The vague purpose of the museum is to immobilize art, to have culture without culture having any effect, to make art fake. The purpose of fake is to avoid disturbing the social hierarchy. The definite purpose of grand expenditures in a community is to show the power of the central government without disturbing the hierarchy of the community, and without benefiting it. One reason for a great military force is the same. It uses up a lot of money and doesn’t do anything. An example of this in architecture is some news from Philadelphia:
“North Philadelphia is the city’s largest area of physical decay along with having the most concentrated poverty in the city,” said Barbara J. Kaplan, executive director of the City Planning Commission. “But despite all the poverty,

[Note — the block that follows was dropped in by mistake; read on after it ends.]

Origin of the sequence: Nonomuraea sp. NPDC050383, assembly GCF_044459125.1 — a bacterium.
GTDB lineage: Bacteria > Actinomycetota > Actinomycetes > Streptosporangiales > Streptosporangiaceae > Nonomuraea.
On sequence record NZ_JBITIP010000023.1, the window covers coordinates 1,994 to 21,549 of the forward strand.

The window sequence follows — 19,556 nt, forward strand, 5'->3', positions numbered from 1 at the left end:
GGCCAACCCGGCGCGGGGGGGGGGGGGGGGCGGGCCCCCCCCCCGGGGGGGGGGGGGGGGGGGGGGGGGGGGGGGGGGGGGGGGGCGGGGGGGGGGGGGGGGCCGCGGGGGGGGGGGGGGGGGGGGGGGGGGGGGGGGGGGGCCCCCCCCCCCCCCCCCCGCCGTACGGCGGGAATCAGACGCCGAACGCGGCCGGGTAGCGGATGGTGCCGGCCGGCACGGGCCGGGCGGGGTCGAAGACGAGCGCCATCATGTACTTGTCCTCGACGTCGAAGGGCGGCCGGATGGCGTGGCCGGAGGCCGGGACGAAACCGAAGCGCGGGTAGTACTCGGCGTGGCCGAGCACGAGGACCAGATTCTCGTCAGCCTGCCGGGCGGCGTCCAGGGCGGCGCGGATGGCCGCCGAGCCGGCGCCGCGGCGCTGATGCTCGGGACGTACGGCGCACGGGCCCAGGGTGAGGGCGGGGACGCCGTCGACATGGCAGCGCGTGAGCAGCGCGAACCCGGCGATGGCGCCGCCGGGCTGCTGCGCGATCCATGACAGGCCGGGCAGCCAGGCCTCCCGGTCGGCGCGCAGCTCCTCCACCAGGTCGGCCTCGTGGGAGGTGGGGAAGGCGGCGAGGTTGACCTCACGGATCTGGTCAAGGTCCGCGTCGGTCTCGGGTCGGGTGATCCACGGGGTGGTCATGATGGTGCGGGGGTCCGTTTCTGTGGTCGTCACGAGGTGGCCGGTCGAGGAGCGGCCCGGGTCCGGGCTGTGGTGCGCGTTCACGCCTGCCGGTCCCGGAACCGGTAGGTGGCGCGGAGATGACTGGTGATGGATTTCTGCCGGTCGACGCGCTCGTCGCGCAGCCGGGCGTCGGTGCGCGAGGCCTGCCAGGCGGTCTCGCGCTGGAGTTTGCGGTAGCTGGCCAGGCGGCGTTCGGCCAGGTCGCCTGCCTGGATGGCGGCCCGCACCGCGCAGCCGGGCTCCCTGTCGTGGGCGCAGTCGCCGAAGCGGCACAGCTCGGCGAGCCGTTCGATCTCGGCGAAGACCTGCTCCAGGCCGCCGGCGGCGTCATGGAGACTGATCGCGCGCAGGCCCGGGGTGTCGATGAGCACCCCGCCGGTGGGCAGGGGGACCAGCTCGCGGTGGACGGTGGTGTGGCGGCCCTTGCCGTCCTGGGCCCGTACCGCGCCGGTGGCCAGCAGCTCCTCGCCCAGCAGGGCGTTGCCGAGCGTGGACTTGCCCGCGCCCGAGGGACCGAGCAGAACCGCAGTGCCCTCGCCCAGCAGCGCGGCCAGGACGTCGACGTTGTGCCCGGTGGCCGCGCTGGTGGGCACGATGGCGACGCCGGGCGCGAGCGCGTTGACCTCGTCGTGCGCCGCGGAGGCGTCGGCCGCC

it has a significant percentage of homeownership, ranging from about 38 to 60 percent in different areas, and that is a real strength….”
On Monday night, the team held a town meeting and dreamed aloud about a utopian North Philadelphia, a place with a Crystal Palace for a train station, a glass-sided School for the Creative and Performing Arts and a Grand Civic Plaza.3